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What You Need To Know About Avian Influenza H7N9

02/01/2015 10:35 EST | Updated 04/03/2015 05:59 EDT
Trevor Williams via Getty Images

It happened again.

Last week, Canadian public health officials announced the arrival of yet another potentially deadly virus on our soil. This time, the culprit was a form of influenza -- avian influenza to be exact -- known as H7N9. This marked the second time in a year a deadly influenza virus had traveled from the Far East to Canada. Last year, the potentially deadly H5N1 influenza came to Alberta and sadly took a life.

The H7N9 virus is a relatively new strain of the well-known influenzas. It first appeared in China back in the early part of 2013 and caused an outbreak affecting 132 people and more importantly, taking 44 of those lives. The virus immediately became a concern due to its high mortality rate. Since then, the overall number of people infected is over 450 and at least 175 have died.

A closer inspection of the virus revealed its mode of infection was a hybrid of regular and highly pathogenic strains. Acquiring the infection was similar to H5N1: it's not easy. From an analysis of the cases since 2013, many occurred due to close contact with live birds. Though this is not a regular practice in Canada, in China, it is seen as a part of life. As for human to human transmission, no indication of sustained spread was found. Though people could get it from each other, a combination of close contact and sharing of fluids -- for example, kissing -- would be required.

After H7N9 enters the body, the infection progresses much like a bad seasonal flu similar to the H1N1 pandemic. The virus infects the respiratory tract and initiates the usual infection. In response, the body's immune system acts with a combination of inflammation mechanisms including fever and the production of a number of antibodies to combat the invasion.

As with the regular flu, the worst symptoms occur in the very young, the elderly and those who have weakened immune systems. With proper medical attention including the use of antivirals, the infection can be stopped and an individual can recover. Yet in the case of H7N9, the mortality rate was much higher although few reasons were known.

The answer came last year with an analysis of people who suffered greatly from the infection. The virus, much like H1N1, caused significant inflammation in the lungs. This not only allowed secondary bacterial infections to occur but also led to two very life-threatening conditions.

The first is complete respiratory distress in which the body simply no longer can breathe. The second is a condition known as systemic inflammatory response syndrome (SIRS) in which the immune system begins to shut down both itself and the body. This was seen during the 2009 pandemic particularly in those with pre-existing conditions. Thankfully, due to the experience of H1N1, Canada now has a system in place to deal with both consequences in order to keep people safe in the direst of times.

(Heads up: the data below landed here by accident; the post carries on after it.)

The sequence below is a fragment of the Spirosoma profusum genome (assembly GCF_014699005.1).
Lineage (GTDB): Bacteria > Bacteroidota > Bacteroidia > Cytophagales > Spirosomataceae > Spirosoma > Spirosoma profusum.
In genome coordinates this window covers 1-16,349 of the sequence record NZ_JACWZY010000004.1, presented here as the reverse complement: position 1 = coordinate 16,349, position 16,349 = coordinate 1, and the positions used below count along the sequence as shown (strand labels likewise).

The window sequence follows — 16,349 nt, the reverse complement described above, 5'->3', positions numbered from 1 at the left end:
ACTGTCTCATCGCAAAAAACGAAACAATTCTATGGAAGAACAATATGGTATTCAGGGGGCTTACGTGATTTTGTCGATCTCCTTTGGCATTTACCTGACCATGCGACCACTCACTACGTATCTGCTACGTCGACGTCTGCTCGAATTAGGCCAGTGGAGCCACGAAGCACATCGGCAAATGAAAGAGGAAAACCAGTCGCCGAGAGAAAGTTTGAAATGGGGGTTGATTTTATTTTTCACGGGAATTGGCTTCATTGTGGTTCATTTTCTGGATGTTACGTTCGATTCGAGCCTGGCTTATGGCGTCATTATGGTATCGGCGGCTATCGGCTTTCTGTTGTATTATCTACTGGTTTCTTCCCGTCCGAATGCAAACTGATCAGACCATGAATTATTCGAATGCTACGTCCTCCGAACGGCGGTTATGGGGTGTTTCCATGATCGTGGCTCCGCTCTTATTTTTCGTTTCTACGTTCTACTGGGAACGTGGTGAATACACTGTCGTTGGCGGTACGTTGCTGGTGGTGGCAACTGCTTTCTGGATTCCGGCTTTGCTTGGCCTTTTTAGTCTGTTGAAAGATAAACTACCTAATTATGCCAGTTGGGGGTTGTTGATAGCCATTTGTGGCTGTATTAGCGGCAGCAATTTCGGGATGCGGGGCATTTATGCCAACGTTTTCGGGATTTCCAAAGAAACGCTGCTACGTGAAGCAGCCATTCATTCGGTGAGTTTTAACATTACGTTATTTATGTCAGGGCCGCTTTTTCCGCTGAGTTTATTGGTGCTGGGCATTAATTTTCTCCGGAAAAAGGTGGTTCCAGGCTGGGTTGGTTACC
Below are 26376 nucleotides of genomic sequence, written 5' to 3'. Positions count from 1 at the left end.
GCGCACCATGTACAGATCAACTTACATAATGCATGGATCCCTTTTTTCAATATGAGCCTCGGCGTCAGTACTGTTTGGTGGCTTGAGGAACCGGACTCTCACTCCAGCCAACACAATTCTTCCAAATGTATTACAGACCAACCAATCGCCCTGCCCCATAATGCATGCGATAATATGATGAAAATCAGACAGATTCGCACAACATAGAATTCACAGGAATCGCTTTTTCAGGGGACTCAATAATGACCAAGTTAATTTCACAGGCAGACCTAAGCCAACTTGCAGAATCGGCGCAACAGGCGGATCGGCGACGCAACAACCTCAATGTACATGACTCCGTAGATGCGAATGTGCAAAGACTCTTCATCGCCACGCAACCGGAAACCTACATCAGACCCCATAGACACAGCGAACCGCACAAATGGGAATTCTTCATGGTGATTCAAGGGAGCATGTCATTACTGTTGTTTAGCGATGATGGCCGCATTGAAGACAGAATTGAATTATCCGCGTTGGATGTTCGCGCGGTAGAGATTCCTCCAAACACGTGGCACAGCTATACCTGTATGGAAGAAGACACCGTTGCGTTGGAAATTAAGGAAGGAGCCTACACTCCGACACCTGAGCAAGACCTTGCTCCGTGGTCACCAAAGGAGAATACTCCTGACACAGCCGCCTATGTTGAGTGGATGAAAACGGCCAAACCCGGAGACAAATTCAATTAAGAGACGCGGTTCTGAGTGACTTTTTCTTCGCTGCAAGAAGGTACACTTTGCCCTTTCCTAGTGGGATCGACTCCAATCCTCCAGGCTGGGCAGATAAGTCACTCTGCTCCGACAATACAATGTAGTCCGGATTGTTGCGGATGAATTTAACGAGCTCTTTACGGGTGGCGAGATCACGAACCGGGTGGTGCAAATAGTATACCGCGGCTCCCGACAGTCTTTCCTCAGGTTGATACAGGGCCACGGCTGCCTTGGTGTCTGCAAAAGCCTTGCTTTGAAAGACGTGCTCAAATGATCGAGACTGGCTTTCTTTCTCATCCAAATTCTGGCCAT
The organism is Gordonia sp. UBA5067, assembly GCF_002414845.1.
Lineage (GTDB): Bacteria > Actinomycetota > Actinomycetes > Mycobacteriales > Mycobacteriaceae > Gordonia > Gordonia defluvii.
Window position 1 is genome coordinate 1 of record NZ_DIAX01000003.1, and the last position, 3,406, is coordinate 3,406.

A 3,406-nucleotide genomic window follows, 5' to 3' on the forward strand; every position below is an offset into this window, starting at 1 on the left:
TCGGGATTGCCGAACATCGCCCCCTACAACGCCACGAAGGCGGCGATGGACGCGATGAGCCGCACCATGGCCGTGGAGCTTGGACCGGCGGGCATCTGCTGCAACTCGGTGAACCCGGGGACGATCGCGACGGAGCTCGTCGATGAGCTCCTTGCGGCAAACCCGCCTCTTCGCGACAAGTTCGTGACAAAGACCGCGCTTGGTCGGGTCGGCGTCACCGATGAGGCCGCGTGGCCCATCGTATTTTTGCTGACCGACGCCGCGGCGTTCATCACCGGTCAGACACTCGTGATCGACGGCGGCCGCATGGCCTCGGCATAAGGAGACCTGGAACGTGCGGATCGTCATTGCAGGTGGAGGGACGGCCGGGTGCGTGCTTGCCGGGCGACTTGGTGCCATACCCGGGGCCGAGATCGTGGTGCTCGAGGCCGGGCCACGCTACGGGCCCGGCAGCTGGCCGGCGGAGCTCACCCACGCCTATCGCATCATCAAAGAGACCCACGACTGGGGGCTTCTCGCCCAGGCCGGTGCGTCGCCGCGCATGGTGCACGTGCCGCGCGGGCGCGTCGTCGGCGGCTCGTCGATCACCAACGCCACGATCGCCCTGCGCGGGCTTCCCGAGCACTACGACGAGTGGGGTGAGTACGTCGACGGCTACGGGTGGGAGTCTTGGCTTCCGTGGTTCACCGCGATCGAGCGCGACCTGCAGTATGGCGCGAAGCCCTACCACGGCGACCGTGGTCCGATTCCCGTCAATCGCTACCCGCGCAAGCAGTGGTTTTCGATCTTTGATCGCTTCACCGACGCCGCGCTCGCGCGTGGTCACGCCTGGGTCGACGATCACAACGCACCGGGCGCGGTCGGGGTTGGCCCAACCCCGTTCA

While H7N9 was being analyzed, public health officials were happy the virus had only been encountered in the Eastern provinces of China. Yet knowing the potential of many traveling diseases, such as SARS, the Middle East Respiratory Syndrome coronavirus, the aforementioned H5N1, and as demonstrated last year, Ebola, the Canadian government was not going to ignore the situation. They had been monitoring the situation for quite some time and were ready when the inevitable occurred. Perhaps for this reason, the arrival of the virus was met not with panic, but resilience.

Though health officials appear to be ready, the arrival of this virus may once again give some Canadians ill-ease. But there appears to be no reason for worry. All indications suggest the Canadian case was imported from China and has not been established here. Also, due to the very low potential for spread, anyone infected with the virus would most likely not pose a threat to the general public. As for anyone who might have the rare circumstance of having the illness, the medical system is prepared to treat.

The only real concern lies with those who will be travelling to the Eastern regions of China during the fall and winter months. From the data collected over the last two years, the virus is seasonal and outbreaks occur around this time. Based on recommendations from the World Health Organization, the only activities to be second-guessed involve close contact with live poultry. If hygiene practices have not been implemented, one might wish to eschew the area if only as a precaution.

The overall effect of H7N9 in Canada at this stage minimal yet does reveal the global nature of infectious disease. Microbes do not respect human borders and enjoy travel as much as their hosts. Although in the few cases where a foreign virus has come to Canada the consequences have been negligible, we do have to remember to stay diligent in monitoring and surveillance efforts. Though another SARS has not come, we do not want to be left unprepared in the event it happens.

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